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Canada’s top figure skaters compete in Novice National Championships in Waterloo


The best novice figure skaters came to Waterloo for the Novice National Championships Thursday and Friday at the Waterloo Memorial Recreational Complex.

The Novice National Championship is hosted by Skate Canada, and features the top up-and-coming Canadian figure skaters in the men, women, pair, and ice dance disciplines.

“This is a precursor to competing internationally, making it on the senior team, the National team, competing at the World Championships, Olympic Games, etc.,” Terry Sheahan, Senior Director of Events and Production Services for Skate Canada said.

“This is the first level of national competition. So for these skaters, this is really their Olympics,” Debra Brown, Executive Director of the Kitchener-Waterloo Skating Club said.

Two Kitchener-Waterloo Skating Club ice dance teams competed in the Novice National Championships.

Philip Czarnecki, 18 and Mackenzie Lockston, 16, have been skating together for about seven years. Both are from Waterloo and are with the KW skating club, but don’t believe they will be able to continue competing together, because Czarnecki is planning to go to school in Europe.

“It's kind of sad, I guess. I mean, we've doing it for such a long time, so it'll be a change, for sure,” Lockston said.

“I'm hoping to go overseas, so it's going to be quite different for me,” Czarnecki said.

Czarnecki and Lockston finished eleventh in the competition, but were happy to be able to perform in their hometown.

“It's so cool. All my family's here, so it's good then to support me,” Lockston said.

Czarnecki and Lockston had already competed at a Novice National Championship before Thursday, but it was the first time for Lilla Horvat and Bryce Aggerholm, Kitchener-Waterloo Skating Club’s other ice dance team.

“It's our first novice nationals, so it felt really amazing just to perform it,” Horvat, 14, said.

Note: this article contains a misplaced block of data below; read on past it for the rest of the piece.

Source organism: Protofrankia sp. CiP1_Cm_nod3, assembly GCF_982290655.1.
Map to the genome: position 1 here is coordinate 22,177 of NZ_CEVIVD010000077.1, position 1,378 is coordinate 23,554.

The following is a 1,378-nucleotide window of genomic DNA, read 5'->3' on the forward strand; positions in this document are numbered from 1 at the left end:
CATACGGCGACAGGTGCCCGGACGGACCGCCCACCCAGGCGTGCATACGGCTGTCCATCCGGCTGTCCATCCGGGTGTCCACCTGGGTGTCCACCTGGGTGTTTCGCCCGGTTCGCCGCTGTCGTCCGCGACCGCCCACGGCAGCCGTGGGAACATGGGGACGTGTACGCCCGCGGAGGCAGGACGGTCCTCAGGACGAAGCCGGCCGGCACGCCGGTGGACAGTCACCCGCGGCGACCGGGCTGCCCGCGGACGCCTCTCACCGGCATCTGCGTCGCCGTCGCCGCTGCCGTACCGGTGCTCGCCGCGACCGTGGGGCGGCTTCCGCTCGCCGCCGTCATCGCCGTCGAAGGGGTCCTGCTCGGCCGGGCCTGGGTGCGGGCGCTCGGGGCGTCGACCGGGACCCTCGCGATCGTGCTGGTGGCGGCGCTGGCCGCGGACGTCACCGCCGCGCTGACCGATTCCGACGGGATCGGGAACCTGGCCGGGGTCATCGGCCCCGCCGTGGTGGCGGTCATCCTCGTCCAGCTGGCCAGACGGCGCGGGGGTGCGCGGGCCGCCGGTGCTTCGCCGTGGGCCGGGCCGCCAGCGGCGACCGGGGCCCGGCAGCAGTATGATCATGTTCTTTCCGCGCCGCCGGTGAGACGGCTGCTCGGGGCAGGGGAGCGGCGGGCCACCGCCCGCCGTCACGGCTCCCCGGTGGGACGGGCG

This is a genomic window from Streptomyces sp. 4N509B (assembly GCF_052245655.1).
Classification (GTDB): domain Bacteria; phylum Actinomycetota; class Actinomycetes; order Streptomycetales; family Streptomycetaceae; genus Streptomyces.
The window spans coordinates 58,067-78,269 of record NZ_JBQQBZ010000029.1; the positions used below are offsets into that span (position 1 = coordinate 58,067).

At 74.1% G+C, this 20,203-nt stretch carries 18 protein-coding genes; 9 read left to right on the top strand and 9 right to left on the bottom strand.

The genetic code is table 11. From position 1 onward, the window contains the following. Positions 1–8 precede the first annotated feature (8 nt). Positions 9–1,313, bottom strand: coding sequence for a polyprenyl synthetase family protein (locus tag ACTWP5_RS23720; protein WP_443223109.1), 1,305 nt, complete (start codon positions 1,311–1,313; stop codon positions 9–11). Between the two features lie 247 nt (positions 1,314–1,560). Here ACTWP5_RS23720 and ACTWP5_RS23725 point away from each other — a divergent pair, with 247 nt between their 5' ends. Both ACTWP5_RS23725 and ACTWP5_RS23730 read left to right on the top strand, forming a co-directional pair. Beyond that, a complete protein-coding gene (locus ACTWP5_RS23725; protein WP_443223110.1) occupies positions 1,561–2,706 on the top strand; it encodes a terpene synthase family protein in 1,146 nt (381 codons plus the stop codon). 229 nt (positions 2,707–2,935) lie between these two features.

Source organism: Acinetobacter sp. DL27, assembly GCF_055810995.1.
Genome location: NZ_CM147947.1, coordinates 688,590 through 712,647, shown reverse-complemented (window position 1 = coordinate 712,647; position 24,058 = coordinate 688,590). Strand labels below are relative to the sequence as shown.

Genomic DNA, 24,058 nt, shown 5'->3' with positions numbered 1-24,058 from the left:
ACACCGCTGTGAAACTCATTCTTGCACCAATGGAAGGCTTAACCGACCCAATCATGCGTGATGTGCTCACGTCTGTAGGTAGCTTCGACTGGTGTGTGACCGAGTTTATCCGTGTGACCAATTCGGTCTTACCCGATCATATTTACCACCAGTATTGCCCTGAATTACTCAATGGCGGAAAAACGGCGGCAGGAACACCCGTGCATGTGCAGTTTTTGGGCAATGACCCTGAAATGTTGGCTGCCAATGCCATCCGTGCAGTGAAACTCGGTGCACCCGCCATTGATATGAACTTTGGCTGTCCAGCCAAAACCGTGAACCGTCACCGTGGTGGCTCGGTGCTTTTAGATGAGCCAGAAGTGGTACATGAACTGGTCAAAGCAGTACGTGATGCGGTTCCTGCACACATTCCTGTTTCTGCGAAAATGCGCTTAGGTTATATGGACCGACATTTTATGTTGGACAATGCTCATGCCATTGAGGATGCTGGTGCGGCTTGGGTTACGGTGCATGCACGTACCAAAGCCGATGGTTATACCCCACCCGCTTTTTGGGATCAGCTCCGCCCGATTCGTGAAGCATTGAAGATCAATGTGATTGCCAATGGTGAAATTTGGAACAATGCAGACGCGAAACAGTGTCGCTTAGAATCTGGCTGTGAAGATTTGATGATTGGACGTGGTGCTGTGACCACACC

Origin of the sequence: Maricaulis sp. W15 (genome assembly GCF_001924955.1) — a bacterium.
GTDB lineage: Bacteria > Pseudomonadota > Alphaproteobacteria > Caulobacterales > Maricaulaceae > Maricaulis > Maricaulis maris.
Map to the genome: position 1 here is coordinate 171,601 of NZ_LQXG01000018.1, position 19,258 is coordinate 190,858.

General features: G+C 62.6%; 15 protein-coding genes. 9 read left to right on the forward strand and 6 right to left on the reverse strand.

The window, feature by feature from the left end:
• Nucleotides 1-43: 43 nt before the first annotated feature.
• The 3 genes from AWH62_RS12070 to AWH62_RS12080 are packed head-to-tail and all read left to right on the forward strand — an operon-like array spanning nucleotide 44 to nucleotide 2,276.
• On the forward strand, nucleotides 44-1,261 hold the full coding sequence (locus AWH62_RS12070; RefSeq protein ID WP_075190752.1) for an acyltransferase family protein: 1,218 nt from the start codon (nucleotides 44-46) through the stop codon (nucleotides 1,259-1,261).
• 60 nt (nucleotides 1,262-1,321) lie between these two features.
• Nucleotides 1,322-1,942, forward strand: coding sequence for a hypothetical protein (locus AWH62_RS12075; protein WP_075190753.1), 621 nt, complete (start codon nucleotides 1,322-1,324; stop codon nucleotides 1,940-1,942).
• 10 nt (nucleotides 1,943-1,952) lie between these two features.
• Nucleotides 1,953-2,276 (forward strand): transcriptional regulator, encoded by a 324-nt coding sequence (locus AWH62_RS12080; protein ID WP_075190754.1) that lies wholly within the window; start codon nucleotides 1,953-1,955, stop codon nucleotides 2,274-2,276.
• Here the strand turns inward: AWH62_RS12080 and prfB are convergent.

Horvat and Aggerholm have skated together for four years and want to keep competing as long as possible.

“It feels amazing to be at Novice nationals in our hometown, especially,” Horvat said.

“We really enjoy just being at home and kind of showing everybody what we can do,” Aggerholm, 18, said.

Lilla Horvat and Bryce Aggerholm at the Novice National Championships in Waterloo on Feb. 23, 2024. (CTV News/Colton Wiens)

Bill Poje, the father of Waterloo’s three-time world medalist ice dancer Andrew Poje, was also at the event. Bill said these lower level events were always nerve-wracking as a parent of an athlete, but are crucial to athlete development.

“You're the parent of an athlete and try to give them the opportunity. This is a great opportunity to get feedback and the realization of have they got it?” Bill Poje, Andrew Poje’s father said.

In the end, neither local teams medaled. On the weekend, Skate Canada is also hosting the Skate Canada Cup at the complex, which will feature the best Novice, Intermediate and Open level synchronized skaters wrapping up on Sunday.

“Love Waterloo. The facility is fantastic. It's very central. Many of our skaters come from the region, especially in synchronized skating. We're in the golden horseshoe of synchronized skating,” Terry Sheahan, Senior Director of Events and Production Services for Skate Canada said.

The event is being followed by the Skate Canada Cup, which features the best Novice, Intermediate and Open level synchronized skaters at the rec complex over the weekend.

“This is a pretty big event in combination. There's about 60 skaters in the singles, pairs and dance, and there's 42 synchronized skating teams. So that's probably close to 500 athletes coming in for that,” Sheahan said.

Having both events locally was a big plus for Kitchener-Waterloo Skating Club, so their skaters can see athletes in all disciplines competing.

“More family can come and watch the skaters. We're also able to send some of our synchro team to see the synchro championships on the weekend,” Brown said.

Skate Canada said the location is also more central for most skaters compared to last year’s event, so they saw more competitors able to make it to this year’s event as a result. Top Stories

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